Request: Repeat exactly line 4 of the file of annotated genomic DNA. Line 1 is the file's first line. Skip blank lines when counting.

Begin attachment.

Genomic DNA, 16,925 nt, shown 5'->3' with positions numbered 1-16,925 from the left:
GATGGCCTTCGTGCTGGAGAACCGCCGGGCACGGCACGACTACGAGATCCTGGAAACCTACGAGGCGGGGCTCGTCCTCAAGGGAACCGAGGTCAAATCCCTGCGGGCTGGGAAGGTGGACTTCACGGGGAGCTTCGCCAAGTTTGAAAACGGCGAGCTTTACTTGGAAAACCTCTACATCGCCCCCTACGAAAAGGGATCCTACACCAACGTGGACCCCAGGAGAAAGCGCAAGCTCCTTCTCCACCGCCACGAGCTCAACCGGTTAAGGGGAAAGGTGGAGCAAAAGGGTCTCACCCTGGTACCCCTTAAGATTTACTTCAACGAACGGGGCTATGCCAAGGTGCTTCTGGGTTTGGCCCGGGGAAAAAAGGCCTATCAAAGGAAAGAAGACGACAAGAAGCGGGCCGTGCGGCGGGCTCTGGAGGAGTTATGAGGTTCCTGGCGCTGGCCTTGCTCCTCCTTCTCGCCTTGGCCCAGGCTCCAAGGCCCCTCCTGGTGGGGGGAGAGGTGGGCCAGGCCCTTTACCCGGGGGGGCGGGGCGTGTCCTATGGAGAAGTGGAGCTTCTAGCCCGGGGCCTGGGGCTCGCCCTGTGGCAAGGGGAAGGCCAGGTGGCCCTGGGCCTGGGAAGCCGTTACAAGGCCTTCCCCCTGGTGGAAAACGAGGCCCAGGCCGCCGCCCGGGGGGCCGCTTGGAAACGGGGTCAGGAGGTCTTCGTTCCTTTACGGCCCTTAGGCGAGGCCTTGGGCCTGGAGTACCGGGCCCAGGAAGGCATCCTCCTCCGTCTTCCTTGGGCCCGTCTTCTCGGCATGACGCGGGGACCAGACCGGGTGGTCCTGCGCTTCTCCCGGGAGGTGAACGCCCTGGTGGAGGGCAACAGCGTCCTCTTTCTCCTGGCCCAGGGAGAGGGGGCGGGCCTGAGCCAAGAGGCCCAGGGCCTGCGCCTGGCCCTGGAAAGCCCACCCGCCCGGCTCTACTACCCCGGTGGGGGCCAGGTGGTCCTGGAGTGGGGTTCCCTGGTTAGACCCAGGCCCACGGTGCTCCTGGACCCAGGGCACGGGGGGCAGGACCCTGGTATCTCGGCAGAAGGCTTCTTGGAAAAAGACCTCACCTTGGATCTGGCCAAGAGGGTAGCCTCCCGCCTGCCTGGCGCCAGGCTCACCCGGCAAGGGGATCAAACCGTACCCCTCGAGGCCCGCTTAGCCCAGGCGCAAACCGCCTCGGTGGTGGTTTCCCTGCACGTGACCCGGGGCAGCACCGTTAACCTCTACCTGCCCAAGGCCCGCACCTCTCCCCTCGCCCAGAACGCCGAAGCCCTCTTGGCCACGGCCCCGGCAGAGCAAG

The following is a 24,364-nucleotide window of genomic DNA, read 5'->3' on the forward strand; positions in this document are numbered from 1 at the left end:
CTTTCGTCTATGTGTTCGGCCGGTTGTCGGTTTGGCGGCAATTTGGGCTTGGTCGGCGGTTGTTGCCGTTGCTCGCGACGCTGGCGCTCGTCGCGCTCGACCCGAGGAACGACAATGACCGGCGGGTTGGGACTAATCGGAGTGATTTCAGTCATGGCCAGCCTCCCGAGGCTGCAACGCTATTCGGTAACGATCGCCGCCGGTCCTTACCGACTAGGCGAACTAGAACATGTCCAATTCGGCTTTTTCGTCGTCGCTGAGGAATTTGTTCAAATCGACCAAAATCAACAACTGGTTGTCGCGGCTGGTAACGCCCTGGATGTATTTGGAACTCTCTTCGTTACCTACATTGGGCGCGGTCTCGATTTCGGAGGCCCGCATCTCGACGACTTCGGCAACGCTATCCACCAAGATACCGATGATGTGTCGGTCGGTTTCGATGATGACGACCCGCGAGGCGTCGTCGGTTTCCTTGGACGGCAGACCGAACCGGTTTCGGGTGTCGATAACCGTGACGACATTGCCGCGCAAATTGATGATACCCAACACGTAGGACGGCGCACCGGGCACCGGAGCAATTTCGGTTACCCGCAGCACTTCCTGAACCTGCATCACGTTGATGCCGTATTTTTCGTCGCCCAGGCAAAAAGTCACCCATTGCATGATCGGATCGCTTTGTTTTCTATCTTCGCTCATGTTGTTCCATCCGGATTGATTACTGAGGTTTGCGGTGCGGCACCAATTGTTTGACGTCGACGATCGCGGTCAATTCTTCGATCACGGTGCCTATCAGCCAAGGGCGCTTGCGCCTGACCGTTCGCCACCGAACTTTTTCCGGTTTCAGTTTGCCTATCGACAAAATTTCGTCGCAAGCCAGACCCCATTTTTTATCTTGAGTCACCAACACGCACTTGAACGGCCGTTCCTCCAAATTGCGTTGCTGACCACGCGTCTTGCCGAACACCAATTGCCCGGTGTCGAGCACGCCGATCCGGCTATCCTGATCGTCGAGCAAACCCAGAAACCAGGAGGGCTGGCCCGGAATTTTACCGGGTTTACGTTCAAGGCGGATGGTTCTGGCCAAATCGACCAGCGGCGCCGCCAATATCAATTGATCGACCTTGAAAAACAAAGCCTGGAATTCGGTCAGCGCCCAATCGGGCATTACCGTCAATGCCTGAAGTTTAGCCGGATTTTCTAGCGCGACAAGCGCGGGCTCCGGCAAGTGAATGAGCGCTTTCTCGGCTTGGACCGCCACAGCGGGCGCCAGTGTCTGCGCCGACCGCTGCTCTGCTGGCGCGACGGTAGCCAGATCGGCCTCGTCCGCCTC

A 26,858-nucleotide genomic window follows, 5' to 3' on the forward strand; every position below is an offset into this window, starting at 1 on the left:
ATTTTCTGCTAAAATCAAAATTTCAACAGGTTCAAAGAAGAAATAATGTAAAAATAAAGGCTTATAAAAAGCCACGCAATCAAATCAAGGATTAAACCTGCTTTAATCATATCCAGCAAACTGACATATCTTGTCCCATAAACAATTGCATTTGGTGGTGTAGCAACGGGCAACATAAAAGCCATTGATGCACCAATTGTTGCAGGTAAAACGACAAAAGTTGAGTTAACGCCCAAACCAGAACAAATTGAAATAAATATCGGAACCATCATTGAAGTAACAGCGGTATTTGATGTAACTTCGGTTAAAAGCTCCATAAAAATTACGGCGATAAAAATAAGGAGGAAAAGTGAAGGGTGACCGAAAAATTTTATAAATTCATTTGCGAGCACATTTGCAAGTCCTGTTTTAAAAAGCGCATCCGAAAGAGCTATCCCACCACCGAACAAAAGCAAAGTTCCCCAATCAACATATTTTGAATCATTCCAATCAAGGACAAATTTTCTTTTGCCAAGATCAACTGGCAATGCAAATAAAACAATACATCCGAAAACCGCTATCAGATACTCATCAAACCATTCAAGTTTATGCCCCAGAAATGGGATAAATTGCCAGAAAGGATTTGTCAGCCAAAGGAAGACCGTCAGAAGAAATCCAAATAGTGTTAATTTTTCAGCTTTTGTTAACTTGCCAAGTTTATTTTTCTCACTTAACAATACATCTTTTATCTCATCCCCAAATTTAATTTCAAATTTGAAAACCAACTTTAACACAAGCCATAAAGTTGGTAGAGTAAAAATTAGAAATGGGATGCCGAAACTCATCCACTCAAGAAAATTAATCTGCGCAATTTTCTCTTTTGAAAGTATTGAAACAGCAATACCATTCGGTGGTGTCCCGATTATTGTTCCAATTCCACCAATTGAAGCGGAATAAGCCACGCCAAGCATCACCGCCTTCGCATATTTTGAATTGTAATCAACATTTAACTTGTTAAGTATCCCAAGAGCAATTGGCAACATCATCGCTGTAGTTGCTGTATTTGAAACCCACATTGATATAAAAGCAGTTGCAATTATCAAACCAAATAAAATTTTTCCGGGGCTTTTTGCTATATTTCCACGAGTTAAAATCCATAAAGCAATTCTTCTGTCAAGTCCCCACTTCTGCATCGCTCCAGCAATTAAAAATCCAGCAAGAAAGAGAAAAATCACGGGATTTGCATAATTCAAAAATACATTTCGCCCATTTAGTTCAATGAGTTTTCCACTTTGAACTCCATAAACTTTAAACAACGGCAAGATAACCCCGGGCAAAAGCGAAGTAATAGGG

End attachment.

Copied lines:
CTTTCGTCTATGTGTTCGGCCGGTTGTCGGTTTGGCGGCAATTTGGGCTTGGTCGGCGGTTGTTGCCGTTGCTCGCGACGCTGGCGCTCGTCGCGCTCGACCCGAGGAACGACAATGACCGGCGGGTTGGGACTAATCGGAGTGATTTCAGTCATGGCCAGCCTCCCGAGGCTGCAACGCTATTCGGTAACGATCGCCGCCGGTCCTTACCGACTAGGCGAACTAGAACATGTCCAATTCGGCTTTTTCGTCGTCGCTGAGGAATTTGTTCAAATCGACCAAAATCAACAACTGGTTGTCGCGGCTGGTAACGCCCTGGATGTATTTGGAACTCTCTTCGTTACCTACATTGGGCGCGGTCTCGATTTCGGAGGCCCGCATCTCGACGACTTCGGCAACGCTATCCACCAAGATACCGATGATGTGTCGGTCGGTTTCGATGATGACGACCCGCGAGGCGTCGTCGGTTTCCTTGGACGGCAGACCGAACCGGTTTCGGGTGTCGATAACCGTGACGACATTGCCGCGCAAATTGATGATACCCAACACGTAGGACGGCGCACCGGGCACCGGAGCAATTTCGGTTACCCGCAGCACTTCCTGAACCTGCATCACGTTGATGCCGTATTTTTCGTCGCCCAGGCAAAAAGTCACCCATTGCATGATCGGATCGCTTTGTTTTCTATCTTCGCTCATGTTGTTCCATCCGGATTGATTACTGAGGTTTGCGGTGCGGCACCAATTGTTTGACGTCGACGATCGCGGTCAATTCTTCGATCACGGTGCCTATCAGCCAAGGGCGCTTGCGCCTGACCGTTCGCCACCGAACTTTTTCCGGTTTCAGTTTGCCTATCGACAAAATTTCGTCGCAAGCCAGACCCCATTTTTTATCTTGAGTCACCAACACGCACTTGAACGGCCGTTCCTCCAAATTGCGTTGCTGACCACGCGTCTTGCCGAACACCAATTGCCCGGTGTCGAGCACGCCGATCCGGCTATCCTGATCGTCGAGCAAACCCAGAAACCAGGAGGGCTGGCCCGGAATTTTACCGGGTTTACGTTCAAGGCGGATGGTTCTGGCCAAATCGACCAGCGGCGCCGCCAATATCAATTGATCGACCTTGAAAAACAAAGCCTGGAATTCGGTCAGCGCCCAATCGGGCATTACCGTCAATGCCTGAAGTTTAGCCGGATTTTCTAGCGCGACAAGCGCGGGCTCCGGCAAGTGAATGAGCGCTTTCTCGGCTTGGACCGCCACAGCGGGCGCCAGTGTCTGCGCCGACCGCTGCTCTGCTGGCGCGACGGTAGCCAGATCGGCCTCGTCCGCCTC